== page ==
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Gustavus despatched the chief mutineers under arrest to Stockholm; but he found those who remained equally infected. In fact, the whole of the Swedish aristocracy had long aimed at usurping the entire powers of the State, and of dictating to the king. Whilst thus suddenly disabled, the men themselves in a great measure assuming the language of their officers, Gustavus found that Sweden itself was menaced with an invasion of the Danes from the side of Norway, at the instigation of Russia. It was necessary to hurry home, leaving the portion of the army in Finland, which remained subordinate, under the command of his brother. On arriving, Gustavus issued an earnest proclamation to his people to follow him to the defence of their country. But to lose no time he hastened on to Dalecarlia, the brave inhabitants of which had first placed his great ancestor, Gustavus Vasa, on the throne. They speedily mustered to his aid, and he led them directly against the Danes, who, under the Prince of Hesse, were already in possession of Str?mstad and Uddevalla, and in full march on Gothenburg, the chief commercial town of Sweden.
The late President Sparks, some time after the publication of his Life of La Salle, caused a collection to be made of documents relating to that explorer, with the intention of incorporating them in a future edition. This intention was never carried into effect, and the documents were never used. With the liberality which always distinguished him, he placed them at my [Pg xiii] disposal, and this privilege has been kindly continued by Mrs. Sparks.
ST. LOUIS OF TEXAS.
The season was far advanced. On the bare limbs of the forest hung a few withered remnants of its gay autumnal livery; and the smoke crept upward through the sullen November air from the squalid wigwams of La Salle's Abenaki and Mohegan allies. These, his new friends, were savages whose midnight yells had startled the border hamlets of New England; who had danced around Puritan scalps, and whom Puritan imaginations painted as incarnate fiends. La Salle chose eighteen of them, whom he added to the twenty-three Frenchmen who remained with him, some of the rest having deserted and others lagged behind. The Indians insisted on taking their squaws with them. These were ten in number, besides three children; and thus the expedition included fifty-four persons, of whom some were useless, and others a burden. * Acte de priss de possession, 17 Oct., 1666.
REPORTS OF THE JESUITS. were always for a spiritual, not a temporal good. The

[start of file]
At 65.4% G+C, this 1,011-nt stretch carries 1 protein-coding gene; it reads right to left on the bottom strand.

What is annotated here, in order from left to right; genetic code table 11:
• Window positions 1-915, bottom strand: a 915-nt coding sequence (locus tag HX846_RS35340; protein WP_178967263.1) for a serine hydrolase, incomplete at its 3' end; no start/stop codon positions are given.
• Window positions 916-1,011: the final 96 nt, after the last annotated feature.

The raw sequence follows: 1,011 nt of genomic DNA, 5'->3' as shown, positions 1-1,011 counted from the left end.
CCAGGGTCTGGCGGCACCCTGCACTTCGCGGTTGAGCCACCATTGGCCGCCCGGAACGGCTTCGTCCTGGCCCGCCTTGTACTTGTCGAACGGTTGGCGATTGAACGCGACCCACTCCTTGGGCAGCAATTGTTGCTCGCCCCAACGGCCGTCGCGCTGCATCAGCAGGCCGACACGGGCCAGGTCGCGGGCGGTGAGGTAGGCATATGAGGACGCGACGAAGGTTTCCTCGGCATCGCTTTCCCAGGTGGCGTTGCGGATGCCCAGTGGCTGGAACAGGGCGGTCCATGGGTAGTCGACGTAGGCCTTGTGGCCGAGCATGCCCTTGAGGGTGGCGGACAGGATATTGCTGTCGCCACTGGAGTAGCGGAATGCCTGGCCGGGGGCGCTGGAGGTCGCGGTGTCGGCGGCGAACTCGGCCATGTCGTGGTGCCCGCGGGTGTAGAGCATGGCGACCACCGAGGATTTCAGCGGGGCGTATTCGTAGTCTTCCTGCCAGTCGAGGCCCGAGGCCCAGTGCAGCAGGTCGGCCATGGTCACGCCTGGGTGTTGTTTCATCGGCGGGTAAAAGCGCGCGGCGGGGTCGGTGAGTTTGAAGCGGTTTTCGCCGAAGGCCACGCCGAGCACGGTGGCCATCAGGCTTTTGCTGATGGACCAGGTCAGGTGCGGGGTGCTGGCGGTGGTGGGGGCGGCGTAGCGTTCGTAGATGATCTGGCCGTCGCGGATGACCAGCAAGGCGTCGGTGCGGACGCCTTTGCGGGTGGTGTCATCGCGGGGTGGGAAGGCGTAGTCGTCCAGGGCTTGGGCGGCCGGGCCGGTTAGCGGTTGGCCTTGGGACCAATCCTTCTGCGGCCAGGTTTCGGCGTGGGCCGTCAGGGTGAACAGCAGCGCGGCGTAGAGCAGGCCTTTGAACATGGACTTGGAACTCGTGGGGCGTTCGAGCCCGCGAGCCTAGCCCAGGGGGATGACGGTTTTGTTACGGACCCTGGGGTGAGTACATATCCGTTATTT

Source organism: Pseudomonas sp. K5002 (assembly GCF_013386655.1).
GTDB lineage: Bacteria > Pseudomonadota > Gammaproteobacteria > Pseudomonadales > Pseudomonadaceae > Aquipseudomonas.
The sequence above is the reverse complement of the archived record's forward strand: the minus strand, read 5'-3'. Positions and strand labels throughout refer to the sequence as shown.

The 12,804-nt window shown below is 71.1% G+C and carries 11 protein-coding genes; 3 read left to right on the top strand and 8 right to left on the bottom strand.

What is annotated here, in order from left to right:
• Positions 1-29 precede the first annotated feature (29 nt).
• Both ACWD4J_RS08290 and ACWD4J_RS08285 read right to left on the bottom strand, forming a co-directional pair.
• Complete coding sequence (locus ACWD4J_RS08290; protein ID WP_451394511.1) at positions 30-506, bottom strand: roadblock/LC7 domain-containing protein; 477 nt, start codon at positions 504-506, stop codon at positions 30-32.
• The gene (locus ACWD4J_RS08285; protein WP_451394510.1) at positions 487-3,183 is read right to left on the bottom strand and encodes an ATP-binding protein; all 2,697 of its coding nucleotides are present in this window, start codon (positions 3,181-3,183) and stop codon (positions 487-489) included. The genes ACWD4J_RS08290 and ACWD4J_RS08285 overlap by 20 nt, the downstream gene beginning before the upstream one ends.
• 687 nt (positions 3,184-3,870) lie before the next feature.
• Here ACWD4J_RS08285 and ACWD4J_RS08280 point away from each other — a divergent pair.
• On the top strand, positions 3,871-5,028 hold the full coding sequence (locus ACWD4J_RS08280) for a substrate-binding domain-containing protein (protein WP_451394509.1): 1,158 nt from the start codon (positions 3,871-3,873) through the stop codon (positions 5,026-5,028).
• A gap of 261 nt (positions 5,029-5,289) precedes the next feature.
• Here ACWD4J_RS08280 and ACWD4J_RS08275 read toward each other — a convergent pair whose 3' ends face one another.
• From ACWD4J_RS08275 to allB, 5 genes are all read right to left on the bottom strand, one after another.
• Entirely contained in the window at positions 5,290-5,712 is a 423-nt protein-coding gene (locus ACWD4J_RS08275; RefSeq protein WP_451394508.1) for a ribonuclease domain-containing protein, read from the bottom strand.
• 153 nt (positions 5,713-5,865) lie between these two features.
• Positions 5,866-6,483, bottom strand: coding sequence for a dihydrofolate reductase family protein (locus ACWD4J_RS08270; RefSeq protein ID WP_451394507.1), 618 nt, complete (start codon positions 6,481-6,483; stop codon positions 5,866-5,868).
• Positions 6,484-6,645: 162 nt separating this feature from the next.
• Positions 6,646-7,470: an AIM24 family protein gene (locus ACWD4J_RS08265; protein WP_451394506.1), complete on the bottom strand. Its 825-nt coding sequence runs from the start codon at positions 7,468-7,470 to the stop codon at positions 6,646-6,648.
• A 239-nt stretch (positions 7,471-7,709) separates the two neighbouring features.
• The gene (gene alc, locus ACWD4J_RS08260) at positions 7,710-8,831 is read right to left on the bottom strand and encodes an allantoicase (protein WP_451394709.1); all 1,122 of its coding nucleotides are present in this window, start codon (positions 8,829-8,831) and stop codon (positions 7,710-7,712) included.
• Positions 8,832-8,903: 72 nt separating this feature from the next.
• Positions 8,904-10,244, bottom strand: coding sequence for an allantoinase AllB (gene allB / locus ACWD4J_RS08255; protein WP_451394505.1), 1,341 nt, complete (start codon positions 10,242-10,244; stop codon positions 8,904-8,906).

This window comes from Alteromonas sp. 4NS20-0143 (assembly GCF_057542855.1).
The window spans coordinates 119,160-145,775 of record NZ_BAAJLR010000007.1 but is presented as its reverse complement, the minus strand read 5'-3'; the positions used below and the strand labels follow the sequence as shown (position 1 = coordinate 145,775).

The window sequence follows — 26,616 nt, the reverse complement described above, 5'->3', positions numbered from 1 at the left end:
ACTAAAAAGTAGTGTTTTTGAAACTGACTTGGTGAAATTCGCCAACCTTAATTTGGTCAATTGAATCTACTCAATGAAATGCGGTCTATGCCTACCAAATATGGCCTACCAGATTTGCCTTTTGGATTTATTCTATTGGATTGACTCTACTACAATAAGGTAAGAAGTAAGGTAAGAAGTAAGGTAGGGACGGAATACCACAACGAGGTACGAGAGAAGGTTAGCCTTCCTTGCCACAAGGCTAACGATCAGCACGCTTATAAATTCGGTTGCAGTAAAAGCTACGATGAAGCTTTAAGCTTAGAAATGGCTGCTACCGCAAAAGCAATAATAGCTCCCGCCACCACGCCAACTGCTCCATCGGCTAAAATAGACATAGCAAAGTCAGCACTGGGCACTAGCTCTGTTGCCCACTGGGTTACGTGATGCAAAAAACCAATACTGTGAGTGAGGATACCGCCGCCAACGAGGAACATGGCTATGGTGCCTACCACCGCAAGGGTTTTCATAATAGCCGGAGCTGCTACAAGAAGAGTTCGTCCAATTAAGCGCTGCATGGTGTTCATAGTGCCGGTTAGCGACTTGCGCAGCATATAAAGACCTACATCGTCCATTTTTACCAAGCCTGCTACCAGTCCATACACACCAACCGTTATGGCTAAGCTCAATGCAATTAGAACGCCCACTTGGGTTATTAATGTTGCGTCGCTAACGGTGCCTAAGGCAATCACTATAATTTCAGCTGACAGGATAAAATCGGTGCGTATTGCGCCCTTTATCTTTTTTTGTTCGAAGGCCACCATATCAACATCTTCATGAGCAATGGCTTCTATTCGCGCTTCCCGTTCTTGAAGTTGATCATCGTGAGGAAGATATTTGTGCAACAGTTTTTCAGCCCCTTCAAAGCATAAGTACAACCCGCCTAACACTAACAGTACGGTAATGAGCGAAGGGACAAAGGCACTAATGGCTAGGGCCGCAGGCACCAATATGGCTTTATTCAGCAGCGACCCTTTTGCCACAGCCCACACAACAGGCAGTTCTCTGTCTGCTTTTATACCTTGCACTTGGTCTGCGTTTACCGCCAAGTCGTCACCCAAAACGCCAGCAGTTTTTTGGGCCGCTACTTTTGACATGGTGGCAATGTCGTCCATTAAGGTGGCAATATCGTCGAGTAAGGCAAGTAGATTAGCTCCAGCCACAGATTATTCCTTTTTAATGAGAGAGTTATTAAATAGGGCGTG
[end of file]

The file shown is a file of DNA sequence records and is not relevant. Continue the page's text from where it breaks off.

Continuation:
The king was very anxious to develop the fisheries of the colony. His Majesty, writes the minister, wishes you to induce the inhabitants to unite with the merchants for this object, and to incite them by all sorts of means to overcome their natural laziness, since there is no other way of saving them from the misery in which they now are. ** I wish, says the zealous Denonville, that fisheries could be well established to give employment to our young men, and prevent them from running wild in the woods; and he adds mournfully, they (the fisheries) are enriching Boston at our expense. They are our true mines, urges the intendant Meules; but the English of Boston have got possession of those of Acadia, which belong to us; and we ought to prevent it. It was not prevented; and the CanadianThe fierce yell of the war-whoop now rose close at hand. The palisade was forced, and the enemy was in the town. The air quivered with the infernal din. "Fly!" screamed the priest, driving his flock before him. "I will stay here. We shall meet again in Heaven." Many of them escaped through an opening in the palisade opposite to that by which the Iroquois had entered; but Daniel would not follow, for there still might be souls to rescue from perdition. The hour had come for which he had long prepared himself. In a moment he saw the Iroquois, and came forth from the church to meet them. When they saw him in turn, radiant in the vestments of his office, confronting them with a look kindled with the inspiration 377 of martyrdom, they stopped and stared in amazement; then recovering themselves, bent their bows, and showered him with a volley of arrows, that tore through his robes and his flesh. A gunshot followed; the ball pierced his heart, and he fell dead, gasping the name of Jesus. They rushed upon him with yells of triumph, stripped him naked, gashed and hacked his lifeless body, and, scooping his blood in their hands, bathed their faces in it to make them brave. The town was in a blaze; when the flames reached the church, they flung the priest into it, and both were consumed together.